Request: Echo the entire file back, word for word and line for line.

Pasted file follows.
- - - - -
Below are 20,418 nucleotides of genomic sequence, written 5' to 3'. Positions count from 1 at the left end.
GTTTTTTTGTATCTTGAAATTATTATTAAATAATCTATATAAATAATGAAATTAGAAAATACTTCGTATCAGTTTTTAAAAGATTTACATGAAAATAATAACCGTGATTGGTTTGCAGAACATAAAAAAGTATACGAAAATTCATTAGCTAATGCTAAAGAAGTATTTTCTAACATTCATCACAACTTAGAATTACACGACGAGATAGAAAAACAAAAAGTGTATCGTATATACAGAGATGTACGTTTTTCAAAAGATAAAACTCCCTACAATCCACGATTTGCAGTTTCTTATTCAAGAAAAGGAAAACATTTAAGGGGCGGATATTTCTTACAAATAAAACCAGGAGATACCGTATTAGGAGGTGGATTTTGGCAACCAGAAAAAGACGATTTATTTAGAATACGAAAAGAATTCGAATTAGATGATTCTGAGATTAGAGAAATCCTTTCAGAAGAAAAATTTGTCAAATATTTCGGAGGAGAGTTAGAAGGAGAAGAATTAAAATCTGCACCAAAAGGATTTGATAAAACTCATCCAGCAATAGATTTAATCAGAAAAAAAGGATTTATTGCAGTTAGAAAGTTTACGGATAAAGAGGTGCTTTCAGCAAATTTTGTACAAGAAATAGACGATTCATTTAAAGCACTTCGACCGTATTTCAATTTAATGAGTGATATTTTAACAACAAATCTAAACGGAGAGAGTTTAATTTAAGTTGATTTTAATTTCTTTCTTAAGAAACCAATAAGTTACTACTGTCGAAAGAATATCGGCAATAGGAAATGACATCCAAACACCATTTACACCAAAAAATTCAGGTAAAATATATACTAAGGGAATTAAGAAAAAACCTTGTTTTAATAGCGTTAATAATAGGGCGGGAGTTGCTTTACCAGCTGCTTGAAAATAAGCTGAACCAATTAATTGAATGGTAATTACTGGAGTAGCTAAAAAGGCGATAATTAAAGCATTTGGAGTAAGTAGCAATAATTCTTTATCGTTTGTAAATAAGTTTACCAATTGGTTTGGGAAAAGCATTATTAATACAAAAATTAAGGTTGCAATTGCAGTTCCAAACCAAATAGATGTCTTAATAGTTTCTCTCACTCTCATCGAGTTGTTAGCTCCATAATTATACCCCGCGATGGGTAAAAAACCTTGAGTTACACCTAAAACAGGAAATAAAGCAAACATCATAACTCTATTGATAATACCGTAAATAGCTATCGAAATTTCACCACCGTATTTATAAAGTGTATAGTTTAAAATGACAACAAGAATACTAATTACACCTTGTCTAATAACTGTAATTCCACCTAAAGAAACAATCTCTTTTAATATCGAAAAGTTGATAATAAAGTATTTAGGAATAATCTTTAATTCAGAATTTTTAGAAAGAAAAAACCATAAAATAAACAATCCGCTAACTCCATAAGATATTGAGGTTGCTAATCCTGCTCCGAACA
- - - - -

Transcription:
Below are 20,418 nucleotides of genomic sequence, written 5' to 3'. Positions count from 1 at the left end.
GTTTTTTTGTATCTTGAAATTATTATTAAATAATCTATATAAATAATGAAATTAGAAAATACTTCGTATCAGTTTTTAAAAGATTTACATGAAAATAATAACCGTGATTGGTTTGCAGAACATAAAAAAGTATACGAAAATTCATTAGCTAATGCTAAAGAAGTATTTTCTAACATTCATCACAACTTAGAATTACACGACGAGATAGAAAAACAAAAAGTGTATCGTATATACAGAGATGTACGTTTTTCAAAAGATAAAACTCCCTACAATCCACGATTTGCAGTTTCTTATTCAAGAAAAGGAAAACATTTAAGGGGCGGATATTTCTTACAAATAAAACCAGGAGATACCGTATTAGGAGGTGGATTTTGGCAACCAGAAAAAGACGATTTATTTAGAATACGAAAAGAATTCGAATTAGATGATTCTGAGATTAGAGAAATCCTTTCAGAAGAAAAATTTGTCAAATATTTCGGAGGAGAGTTAGAAGGAGAAGAATTAAAATCTGCACCAAAAGGATTTGATAAAACTCATCCAGCAATAGATTTAATCAGAAAAAAAGGATTTATTGCAGTTAGAAAGTTTACGGATAAAGAGGTGCTTTCAGCAAATTTTGTACAAGAAATAGACGATTCATTTAAAGCACTTCGACCGTATTTCAATTTAATGAGTGATATTTTAACAACAAATCTAAACGGAGAGAGTTTAATTTAAGTTGATTTTAATTTCTTTCTTAAGAAACCAATAAGTTACTACTGTCGAAAGAATATCGGCAATAGGAAATGACATCCAAACACCATTTACACCAAAAAATTCAGGTAAAATATATACTAAGGGAATTAAGAAAAAACCTTGTTTTAATAGCGTTAATAATAGGGCGGGAGTTGCTTTACCAGCTGCTTGAAAATAAGCTGAACCAATTAATTGAATGGTAATTACTGGAGTAGCTAAAAAGGCGATAATTAAAGCATTTGGAGTAAGTAGCAATAATTCTTTATCGTTTGTAAATAAGTTTACCAATTGGTTTGGGAAAAGCATTATTAATACAAAAATTAAGGTTGCAATTGCAGTTCCAAACCAAATAGATGTCTTAATAGTTTCTCTCACTCTCATCGAGTTGTTAGCTCCATAATTATACCCCGCGATGGGTAAAAAACCTTGAGTTACACCTAAAACAGGAAATAAAGCAAACATCATAACTCTATTGATAATACCGTAAATAGCTATCGAAATTTCACCACCGTATTTATAAAGTGTATAGTTTAAAATGACAACAAGAATACTAATTACACCTTGTCTAATAACTGTAATTCCACCTAAAGAAACAATCTCTTTTAATATCGAAAAGTTGATAATAAAGTATTTAGGAATAATCTTTAATTCAGAATTTTTAGAAAGAAAAAACCATAAAATAAACAATCCGCTAACTCCATAAGATATTGAGGTTGCTAATCCTGCTCCGAACA